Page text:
The Diary of Anne Frank: Free Study Guide - Free BookNotes/Analysis|
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FREE STUDY GUIDE: THE DIARY OF ANNE FRANK
The third conflict for Anne was the normal maturing process of an adolescent. Having just turned thirteen when she entered the annex, Anne was a moody and emotional girl, just like most teenagers. She was at the point in her life when she wanted freedom and independence. Instead, she was forced into cramped quarters that provided no escape and no privacy. All of her actions were constantly scrutinized by an overly critical audience of onlookers who openly voiced their disapproval of her behavior. She was always compared to her older sister, Margot, and came up short, for Anne was judged to be less beautiful, talented, and intelligent. It is no wonder that Anne sometimes questioned her own self worth and wondered if death might not be better. It is also not surprising that she constantly fights with her overly anxious and critical mother.
Two things helped to ease Anne’s conflict during her stay in the annex: her
ability to write in her diary, which she named “Kitty,” and her friendship
with Peter van Daan. She began to think of the diary as a close friend,
for she could tell it her deepest thoughts and frustrations. In a similar
manner, she learned to confide in Peter and enjoy his companionship. She
even states that she often feels happy in his presence and is openly delighted
to receive her first kiss from him. Unfortunately, neither Peter nor the
diary could save Anne from the real enemy -- the Nazis. In August of 1944,
she and the other occupants of the secret annex are seized by the Gestapo
and sent to the concentration camps. Anne died of typhus in the Bergen-Belsen
camp in 1945.
The major theme of the diary is the horror of war. Although Anne is hidden away from the fighting in the secret annex, World War II is very real to hear. She has been personally persecuted by the Nazis for being Jewish and is now in hiding because of them. She constantly hears the air raids and the bombardments of the battle and fears for her life. She is also worried about being discovered in the secret annex and sent to a concentration camp. Anne and the other occupants are very aware of the horrors that are happening outside the annex. Their Dutch protectors bring them news from the outside, and they constantly listen to the radio. Anne knows about Hitler’s ruthless advances; she has also heard about the cattle cars, the concentration camps, the gas chambers, the firing squads, and the crematoriums. She wonders throughout the diary if she will live to see the end of the war; unfortunately, she does not.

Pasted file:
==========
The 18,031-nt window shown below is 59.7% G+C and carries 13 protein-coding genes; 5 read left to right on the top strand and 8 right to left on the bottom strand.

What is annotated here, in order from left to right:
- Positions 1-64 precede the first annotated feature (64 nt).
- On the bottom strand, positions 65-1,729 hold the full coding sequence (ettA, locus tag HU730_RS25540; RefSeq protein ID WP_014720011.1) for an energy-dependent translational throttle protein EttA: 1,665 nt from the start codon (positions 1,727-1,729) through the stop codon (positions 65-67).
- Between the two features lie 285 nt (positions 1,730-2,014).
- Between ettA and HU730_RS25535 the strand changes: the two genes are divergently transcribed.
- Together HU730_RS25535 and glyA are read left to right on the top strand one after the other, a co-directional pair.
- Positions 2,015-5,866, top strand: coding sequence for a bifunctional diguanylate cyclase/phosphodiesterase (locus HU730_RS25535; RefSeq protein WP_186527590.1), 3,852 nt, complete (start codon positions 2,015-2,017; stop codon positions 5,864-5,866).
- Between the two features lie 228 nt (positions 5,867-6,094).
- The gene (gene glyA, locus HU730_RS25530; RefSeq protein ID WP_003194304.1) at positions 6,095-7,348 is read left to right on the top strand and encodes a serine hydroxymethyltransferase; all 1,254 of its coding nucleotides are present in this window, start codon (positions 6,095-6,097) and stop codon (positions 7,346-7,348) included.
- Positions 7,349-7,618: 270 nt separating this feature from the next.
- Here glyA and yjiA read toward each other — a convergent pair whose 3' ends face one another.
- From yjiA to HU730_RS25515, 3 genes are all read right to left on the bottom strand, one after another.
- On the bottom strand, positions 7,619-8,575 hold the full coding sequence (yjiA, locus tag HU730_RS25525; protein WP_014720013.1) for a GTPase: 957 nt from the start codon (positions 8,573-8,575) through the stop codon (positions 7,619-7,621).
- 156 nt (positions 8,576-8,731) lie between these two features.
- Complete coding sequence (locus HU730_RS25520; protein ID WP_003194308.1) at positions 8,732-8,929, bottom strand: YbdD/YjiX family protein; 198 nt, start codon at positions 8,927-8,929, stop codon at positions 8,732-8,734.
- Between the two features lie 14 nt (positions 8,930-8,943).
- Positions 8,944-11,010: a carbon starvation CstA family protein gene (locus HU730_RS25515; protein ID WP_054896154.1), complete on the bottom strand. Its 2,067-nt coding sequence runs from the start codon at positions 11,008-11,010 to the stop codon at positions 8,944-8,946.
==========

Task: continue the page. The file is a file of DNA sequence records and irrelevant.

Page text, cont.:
In contrast to the horror of war is the power of love, which is seen throughout
the diary. Mr. Frank, a caring and sensitive man, deeply loves his family
and tries to protect them. He also tries to make life more bearable for
Anne and Margot by giving them books to read and lessons to study. In
addition, he serves as a peacemaker, trying to make things in the annex
more pleasant for everyone. Love is also expressed in the care and concern
that people show for one another. Without hesitation and with love, Mr.
Frank welcomes the van Daans and Mr. Dussel into the already cramped quarters
of the annex. He knows that saving another Jew is the most loving thing
he can do. In a similar loving way, Koophuis and Kraler risk their own
lives to protect the occupants of the annex, without a thought to their
own safety. Romantic love is also seen as an antidote to misery. When
Anne falls in love with Peter, she finds happiness amidst her misery.
Love is certainly the only countermeasure against the horror of war.
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. 11 May 2008